65. “…But the public system needs to be fixed…”

    I say it needs to be totally dismantled and done away with. Nowhere in our Constitution or Bill of Rights is there a provision for a public education system run by the State on confiscatory and punitive taxes extorted at literal gunpoint from us citizens. And with each passing year it becomes more like the state education systems in the old Soviet Union, Red Chiner, and Cuber.

  66. owhere in our Constitution or Bill of Rights is there a provision for a public education system run by the State on confiscatory and punitive taxes extorted at literal gunpoint from us citizens.

    Wrong by Liberal thinking in the USA Constitution preamble: “We the People of the United States, in Order to form a more perfect Union, establish Justice, insure domestic Tranquility, provide for the common defence, promote the general Welfare, and secure the Blessings of Liberty to ourselves and our Posterity, do ordain and establish this Constitution for the United States of America.”

    “Promote the general Welfare” covers a multitude of sins for the more “advanced” thinking of us.

  67. As long as the libruls keep going and hacking at it, they can also forget about insuring “domestic tranquility.” Them days are over, fools.

  68. Bill wrote:

    “Really Greg, you’re the one who brought the sister into the conversation.”

    I did not bring her into the conversation so that you could call her a liar. I just stated one of her opinions, which I don’t agree with, but which she’s entitled to have, not least because of the amount of time she’s spent as a highly popular teacher.

    “I’m not picking on her. I’m picking on you, because you’re parroting her opinion.”

    Why shouldn’t I? You parrot the opinion of others.

    ” I didn’t know you were a union member, but it explains a LOT.”

    Such as?

    “I had three teachers worth anything. No, strike that, only two teachers. ”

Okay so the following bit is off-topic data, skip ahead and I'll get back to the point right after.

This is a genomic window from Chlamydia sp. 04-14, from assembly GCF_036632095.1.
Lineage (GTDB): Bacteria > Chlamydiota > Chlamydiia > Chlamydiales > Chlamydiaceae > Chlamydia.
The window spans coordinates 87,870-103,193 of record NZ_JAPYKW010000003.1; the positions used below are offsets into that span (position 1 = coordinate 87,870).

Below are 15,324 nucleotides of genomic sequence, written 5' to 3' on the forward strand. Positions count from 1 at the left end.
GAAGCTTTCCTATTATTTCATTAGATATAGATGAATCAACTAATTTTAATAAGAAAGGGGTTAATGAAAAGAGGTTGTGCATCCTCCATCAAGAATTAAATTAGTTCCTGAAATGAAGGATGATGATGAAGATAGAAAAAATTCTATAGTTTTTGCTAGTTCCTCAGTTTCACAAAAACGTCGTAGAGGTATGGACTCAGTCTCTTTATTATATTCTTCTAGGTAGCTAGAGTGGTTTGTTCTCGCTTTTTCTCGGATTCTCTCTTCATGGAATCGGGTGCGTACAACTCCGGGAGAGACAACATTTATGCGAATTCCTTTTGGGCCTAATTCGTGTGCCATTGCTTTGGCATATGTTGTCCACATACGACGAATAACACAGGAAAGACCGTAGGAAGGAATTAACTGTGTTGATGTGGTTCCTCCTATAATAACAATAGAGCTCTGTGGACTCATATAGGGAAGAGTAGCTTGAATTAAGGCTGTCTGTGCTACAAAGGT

Ah, now I understand your antipathy towards classroom education. I had much better luck. 2-3 duds, a lot of middle of the roaders, and about 20% who were outstanding. Some of the middle of the roaders were only so because I spent several years in real rabble rouser classes, and the teachers didn’t know how to deal with kids who didn’t want to learn.

    Once I got in to good classes in Years 11 and 12 the quality improved markedly, although that may be in part due to 95% of the kids being quiet and studious and not raising hell.

  69. Oh Greg, give it up. I didn’t call your sister a liar, I said she was repeating one. If you don’t like the heat, keep your sister out of the kitchen. This, you may have noticed, is a tough room.

    I never parrot an opinion. I make up my own, and keep my mouth shut when I don’t know what I’m talking about. It’s why you don’t see me post here on occasion, I’m either over my head or really have no opinion. But I won’t post anyone’s opinion just to get the post count up (not that anyone is counting, just a figure of internet speech). I don’t even like parrot. Tastes like chicken, only smaller. What the point of that? When it comes to institutional schooling and home schooling I have 12 years experience in the former and 18 yrs in the latter. I’ve lived both sides.